Each of us love rituals. Whether it’s a special way of celebrating Christmas or the way you mow your lawn. For the most part, we do the repeated things in our life the same way, each week. Your children are not different. Except, for your children, these rituals give them stability in their life.
Be PRESENT during these events. Don’t let your mind wander. Pay attention to what they say and how they say it. This will give you clues as to what they really mean.
4. Quality time incorporates INTO quantity time. You’ve heard that quality time is more important that quantity of time. I argue that both are important. You won’t get your child to open up and talk with you about the important things in life if you spend 1 hour a week with them over Sunday lunch.
Relationships need time and energy to build. Your children have a LOT going on in their heads. If you want to know what it is, so you can have an impact on how they grow up, then it’s time to spend quality AND quantity time with them.
Find the time when your child likes to open up and talk. For my children, it’s always been after 10pm when I want to get to sleep. Sleep has occasionally been in short supply, but when the children start talking at 11pm, it’s time to start listening.
5. Weekly or monthly dates. You want to spend time with your children when they want it, but you also want to schedule time with your children. Make a date to do some of the things they enjoy and then keep the date. Stay present during the time you’re together and enjoy yourself!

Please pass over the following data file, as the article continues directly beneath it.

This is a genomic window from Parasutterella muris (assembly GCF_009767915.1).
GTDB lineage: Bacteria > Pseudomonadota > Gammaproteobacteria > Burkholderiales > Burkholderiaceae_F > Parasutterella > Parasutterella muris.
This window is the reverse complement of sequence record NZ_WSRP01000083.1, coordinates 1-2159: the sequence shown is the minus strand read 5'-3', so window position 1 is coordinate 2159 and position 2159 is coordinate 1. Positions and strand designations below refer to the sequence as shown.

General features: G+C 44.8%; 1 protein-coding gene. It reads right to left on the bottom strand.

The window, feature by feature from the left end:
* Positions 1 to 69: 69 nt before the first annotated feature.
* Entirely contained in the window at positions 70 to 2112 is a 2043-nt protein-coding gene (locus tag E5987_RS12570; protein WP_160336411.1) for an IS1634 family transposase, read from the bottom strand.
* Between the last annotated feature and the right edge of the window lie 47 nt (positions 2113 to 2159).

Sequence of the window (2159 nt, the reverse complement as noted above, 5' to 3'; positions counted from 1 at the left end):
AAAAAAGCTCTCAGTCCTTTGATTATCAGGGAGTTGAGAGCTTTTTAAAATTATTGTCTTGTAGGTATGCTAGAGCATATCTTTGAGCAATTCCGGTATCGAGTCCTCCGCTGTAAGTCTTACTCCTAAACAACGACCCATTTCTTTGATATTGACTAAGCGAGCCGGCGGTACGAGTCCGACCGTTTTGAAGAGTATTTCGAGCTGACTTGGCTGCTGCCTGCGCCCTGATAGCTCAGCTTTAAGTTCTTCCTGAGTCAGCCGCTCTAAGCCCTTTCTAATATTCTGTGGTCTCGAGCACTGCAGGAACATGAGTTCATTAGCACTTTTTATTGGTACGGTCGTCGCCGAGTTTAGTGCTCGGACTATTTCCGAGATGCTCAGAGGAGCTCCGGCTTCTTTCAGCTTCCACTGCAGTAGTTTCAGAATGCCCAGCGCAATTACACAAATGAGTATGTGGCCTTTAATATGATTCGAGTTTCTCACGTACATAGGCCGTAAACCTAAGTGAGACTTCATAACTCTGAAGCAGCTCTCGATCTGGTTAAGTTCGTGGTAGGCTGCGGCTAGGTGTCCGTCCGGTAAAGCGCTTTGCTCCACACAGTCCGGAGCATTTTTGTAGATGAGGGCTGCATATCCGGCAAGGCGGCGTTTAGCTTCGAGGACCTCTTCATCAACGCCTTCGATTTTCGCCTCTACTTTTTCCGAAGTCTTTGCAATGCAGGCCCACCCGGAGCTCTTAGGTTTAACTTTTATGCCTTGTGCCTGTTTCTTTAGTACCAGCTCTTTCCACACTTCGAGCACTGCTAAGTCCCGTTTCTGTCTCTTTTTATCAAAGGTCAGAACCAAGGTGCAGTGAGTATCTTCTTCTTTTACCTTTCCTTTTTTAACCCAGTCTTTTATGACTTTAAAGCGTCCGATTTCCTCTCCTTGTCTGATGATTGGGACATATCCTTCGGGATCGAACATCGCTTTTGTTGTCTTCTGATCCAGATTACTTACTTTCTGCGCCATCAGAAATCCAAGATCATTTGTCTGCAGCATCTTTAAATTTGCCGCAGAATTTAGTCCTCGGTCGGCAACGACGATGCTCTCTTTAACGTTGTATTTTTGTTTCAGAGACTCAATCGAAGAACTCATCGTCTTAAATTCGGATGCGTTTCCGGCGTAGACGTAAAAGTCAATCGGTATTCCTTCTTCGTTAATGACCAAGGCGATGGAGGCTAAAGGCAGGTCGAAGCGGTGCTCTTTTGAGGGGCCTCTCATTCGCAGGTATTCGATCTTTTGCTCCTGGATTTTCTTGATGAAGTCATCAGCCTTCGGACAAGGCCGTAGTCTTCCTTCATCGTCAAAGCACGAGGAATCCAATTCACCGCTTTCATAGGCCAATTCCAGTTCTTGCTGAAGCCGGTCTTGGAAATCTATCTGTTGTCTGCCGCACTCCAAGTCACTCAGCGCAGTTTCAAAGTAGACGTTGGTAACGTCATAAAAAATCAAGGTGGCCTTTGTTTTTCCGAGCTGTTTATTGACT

6. Be straight with your children, at their developmental level. Never lie to your children, unless you expect them to lie to you. Children appreciate when you’re straight with them, at a level they can understand. If you can’t take your five-year-old to the park, then tell them why. If your teen wants a new phone and you can’t afford it, then tell them and come up with a plan to help them pay for it.
Your children may not like the answer, but they’ll appreciate your honesty and will come to expect that from you.
7. Practice humility, integrity and compassion because you want to and because they’re watching. When you’re wrong, say so. Own up to doing the things you shouldn’t have. This will help you stop the behavior and help your children respect you. When your children respect you, you’ll find they listen to what you say and determine to follow your advice. Do you follow the advice of people you don’t respect?
Neither do they.
Integrity, compassion, honesty, truth, humility and every other character trait you want to instill in your children starts with you. And it all starts with humility.
Until you recognize the times you’re wrong, or the times you fall short, you won’t be able to help your children. They’ll only see someone who is hypocritical . . .